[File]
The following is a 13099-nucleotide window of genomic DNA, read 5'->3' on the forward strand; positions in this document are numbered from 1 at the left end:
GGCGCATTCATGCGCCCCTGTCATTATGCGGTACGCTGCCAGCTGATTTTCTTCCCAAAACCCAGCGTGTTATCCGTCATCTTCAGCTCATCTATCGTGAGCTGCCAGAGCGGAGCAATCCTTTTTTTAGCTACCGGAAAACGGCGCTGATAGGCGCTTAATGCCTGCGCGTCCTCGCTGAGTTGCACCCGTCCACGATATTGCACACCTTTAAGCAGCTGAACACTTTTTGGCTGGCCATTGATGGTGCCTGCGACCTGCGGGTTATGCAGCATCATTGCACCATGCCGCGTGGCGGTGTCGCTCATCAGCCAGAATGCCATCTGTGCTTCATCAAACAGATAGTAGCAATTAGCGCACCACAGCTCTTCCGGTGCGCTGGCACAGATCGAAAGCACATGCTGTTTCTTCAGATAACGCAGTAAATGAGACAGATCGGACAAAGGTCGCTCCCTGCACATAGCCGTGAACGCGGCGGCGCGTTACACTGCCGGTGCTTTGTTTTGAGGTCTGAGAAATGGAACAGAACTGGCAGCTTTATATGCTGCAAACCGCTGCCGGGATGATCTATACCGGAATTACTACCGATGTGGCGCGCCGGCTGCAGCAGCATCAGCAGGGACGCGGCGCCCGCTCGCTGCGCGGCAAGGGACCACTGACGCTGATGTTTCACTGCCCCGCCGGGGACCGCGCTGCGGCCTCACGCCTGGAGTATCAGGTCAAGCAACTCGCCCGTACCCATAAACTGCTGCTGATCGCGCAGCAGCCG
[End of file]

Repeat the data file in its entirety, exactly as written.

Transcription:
The following is a 13099-nucleotide window of genomic DNA, read 5'->3' on the forward strand; positions in this document are numbered from 1 at the left end:
GGCGCATTCATGCGCCCCTGTCATTATGCGGTACGCTGCCAGCTGATTTTCTTCCCAAAACCCAGCGTGTTATCCGTCATCTTCAGCTCATCTATCGTGAGCTGCCAGAGCGGAGCAATCCTTTTTTTAGCTACCGGAAAACGGCGCTGATAGGCGCTTAATGCCTGCGCGTCCTCGCTGAGTTGCACCCGTCCACGATATTGCACACCTTTAAGCAGCTGAACACTTTTTGGCTGGCCATTGATGGTGCCTGCGACCTGCGGGTTATGCAGCATCATTGCACCATGCCGCGTGGCGGTGTCGCTCATCAGCCAGAATGCCATCTGTGCTTCATCAAACAGATAGTAGCAATTAGCGCACCACAGCTCTTCCGGTGCGCTGGCACAGATCGAAAGCACATGCTGTTTCTTCAGATAACGCAGTAAATGAGACAGATCGGACAAAGGTCGCTCCCTGCACATAGCCGTGAACGCGGCGGCGCGTTACACTGCCGGTGCTTTGTTTTGAGGTCTGAGAAATGGAACAGAACTGGCAGCTTTATATGCTGCAAACCGCTGCCGGGATGATCTATACCGGAATTACTACCGATGTGGCGCGCCGGCTGCAGCAGCATCAGCAGGGACGCGGCGCCCGCTCGCTGCGCGGCAAGGGACCACTGACGCTGATGTTTCACTGCCCCGCCGGGGACCGCGCTGCGGCCTCACGCCTGGAGTATCAGGTCAAGCAACTCGCCCGTACCCATAAACTGCTGCTGATCGCGCAGCAGCCG